I received from many an interesting question I’d like to share with you:
Why, when I develop a strategy, I especially focus on the variation of the Average Trade?
The focus of my analysis is on four key performance indicators: Net profit, Average Trade, Maximum Drawdown, and Periodical Analysis.
During each step of the development, the Average Trade is always the first parameter I look at to see if I’m headed in the right direction. If you aren’t aware, the Average Trade is simply the sum of total profits divided by the total number of trades.
The goal I try to achieve is its capacity. With capacity I mean the minimum required Average Trade to use trading system real-time, having a sufficiently soft cushion to mitigate the effect of any decays of performance or adverse situations.
This minimum value required is based on the market, the type of strategy and the tick size.
I’ll explain myself.
Working with a contract on a “small” market like Corn requires less capital exposure with respect to a much larger market as the DAX Future. This different exposure is also reflected in the minimum value of Average Trade needed.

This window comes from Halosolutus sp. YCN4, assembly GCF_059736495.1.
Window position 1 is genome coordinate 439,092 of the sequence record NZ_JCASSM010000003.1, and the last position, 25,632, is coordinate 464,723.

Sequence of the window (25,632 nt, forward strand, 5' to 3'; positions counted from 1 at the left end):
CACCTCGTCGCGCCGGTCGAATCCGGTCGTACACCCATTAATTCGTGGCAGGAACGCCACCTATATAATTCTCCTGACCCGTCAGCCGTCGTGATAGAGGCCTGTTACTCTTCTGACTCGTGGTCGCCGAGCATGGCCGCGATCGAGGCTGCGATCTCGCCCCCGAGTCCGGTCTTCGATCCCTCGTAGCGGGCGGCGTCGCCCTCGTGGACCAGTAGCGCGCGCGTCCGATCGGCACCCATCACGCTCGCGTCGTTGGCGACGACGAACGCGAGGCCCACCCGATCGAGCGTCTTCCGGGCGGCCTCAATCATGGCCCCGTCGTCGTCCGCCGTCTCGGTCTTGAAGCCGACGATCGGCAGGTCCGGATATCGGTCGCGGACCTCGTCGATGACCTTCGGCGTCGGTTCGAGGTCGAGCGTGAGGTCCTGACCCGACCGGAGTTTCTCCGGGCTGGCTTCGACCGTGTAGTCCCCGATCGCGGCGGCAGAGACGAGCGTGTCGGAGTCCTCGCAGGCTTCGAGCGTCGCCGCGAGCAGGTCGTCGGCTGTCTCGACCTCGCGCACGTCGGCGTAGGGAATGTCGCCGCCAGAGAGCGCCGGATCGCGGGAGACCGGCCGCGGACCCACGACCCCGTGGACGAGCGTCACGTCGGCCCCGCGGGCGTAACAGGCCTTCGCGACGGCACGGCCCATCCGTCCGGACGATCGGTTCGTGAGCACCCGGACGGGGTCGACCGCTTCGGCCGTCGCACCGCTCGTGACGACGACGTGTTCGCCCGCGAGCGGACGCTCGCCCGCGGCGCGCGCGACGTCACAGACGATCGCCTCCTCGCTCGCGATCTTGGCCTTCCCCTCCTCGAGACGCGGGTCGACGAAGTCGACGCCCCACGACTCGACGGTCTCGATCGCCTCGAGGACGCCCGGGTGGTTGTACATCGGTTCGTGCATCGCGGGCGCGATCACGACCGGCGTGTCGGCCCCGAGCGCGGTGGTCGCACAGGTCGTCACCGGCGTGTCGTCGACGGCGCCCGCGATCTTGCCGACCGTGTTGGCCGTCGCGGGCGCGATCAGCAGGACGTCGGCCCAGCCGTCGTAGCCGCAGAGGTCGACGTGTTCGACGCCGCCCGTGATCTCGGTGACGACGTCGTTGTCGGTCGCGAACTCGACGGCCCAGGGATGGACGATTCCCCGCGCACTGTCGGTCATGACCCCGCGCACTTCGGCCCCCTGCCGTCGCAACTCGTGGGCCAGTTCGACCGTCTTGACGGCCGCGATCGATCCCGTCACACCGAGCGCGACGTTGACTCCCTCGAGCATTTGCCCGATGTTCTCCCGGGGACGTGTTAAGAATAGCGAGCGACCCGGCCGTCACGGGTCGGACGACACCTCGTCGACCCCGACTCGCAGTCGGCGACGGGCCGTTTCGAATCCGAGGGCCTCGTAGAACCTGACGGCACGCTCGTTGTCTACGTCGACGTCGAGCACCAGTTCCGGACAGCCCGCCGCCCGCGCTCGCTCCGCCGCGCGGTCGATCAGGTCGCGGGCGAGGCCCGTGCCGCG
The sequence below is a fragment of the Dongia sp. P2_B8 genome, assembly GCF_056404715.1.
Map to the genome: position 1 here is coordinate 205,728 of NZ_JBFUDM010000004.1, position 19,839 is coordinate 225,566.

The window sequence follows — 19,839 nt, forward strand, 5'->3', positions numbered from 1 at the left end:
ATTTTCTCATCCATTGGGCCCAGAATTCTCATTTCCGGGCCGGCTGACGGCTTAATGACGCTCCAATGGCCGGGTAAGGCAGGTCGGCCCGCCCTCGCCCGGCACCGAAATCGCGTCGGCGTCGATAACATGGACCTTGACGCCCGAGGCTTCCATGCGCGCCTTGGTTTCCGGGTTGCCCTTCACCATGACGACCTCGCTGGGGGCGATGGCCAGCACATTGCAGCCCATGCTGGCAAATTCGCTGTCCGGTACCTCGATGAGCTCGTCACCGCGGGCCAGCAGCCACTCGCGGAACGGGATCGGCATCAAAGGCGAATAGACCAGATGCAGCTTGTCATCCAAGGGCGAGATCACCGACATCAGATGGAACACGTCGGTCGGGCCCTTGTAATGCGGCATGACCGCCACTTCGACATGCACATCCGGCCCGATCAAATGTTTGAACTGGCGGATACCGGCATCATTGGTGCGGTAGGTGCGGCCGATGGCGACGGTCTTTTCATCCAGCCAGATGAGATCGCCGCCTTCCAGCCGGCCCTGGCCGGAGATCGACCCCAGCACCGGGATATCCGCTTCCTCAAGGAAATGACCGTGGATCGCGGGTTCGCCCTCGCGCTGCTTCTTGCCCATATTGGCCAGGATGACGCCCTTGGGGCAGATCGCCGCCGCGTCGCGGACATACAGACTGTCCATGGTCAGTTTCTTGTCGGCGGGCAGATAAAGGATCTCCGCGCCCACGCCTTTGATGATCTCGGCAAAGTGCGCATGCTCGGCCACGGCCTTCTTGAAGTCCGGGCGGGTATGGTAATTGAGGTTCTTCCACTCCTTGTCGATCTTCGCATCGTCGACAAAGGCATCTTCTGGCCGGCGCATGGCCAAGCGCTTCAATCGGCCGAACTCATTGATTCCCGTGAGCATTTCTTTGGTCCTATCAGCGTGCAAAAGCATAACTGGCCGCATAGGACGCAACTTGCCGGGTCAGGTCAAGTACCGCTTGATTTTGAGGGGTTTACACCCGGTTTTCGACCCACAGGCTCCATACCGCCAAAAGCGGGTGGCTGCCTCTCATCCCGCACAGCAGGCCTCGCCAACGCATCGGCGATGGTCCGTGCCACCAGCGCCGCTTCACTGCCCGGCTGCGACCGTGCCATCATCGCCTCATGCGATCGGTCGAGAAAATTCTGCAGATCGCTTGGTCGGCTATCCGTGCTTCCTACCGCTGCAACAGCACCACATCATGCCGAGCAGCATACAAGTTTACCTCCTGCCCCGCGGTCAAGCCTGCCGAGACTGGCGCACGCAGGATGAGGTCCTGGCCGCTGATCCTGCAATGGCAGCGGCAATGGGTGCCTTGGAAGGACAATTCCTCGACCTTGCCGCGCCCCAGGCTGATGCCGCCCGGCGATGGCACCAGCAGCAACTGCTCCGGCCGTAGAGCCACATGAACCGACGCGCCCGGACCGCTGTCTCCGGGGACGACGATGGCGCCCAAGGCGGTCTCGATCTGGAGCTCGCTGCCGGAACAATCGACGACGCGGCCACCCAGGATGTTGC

Similarly, trading an intraday strategy that closes the positions at the end of the day doesn’t require the same Average Trade of an overnight strategy that keeps my position open for more than one day.
The minimum Tick is also an aspect which is not very often taken into account, but try to think of the different impact that a €10 tick slippage has on Eurostoxx50 w.r.t. a €12.50 tick slippage on Dax which is a market 4-5 times larger than the former.
Hence, the Average Trade must always be related to the risk taken, which is given by the capital exposed through the purchase of that particular contract (not just the margin), the time the position remains open, and the slippage.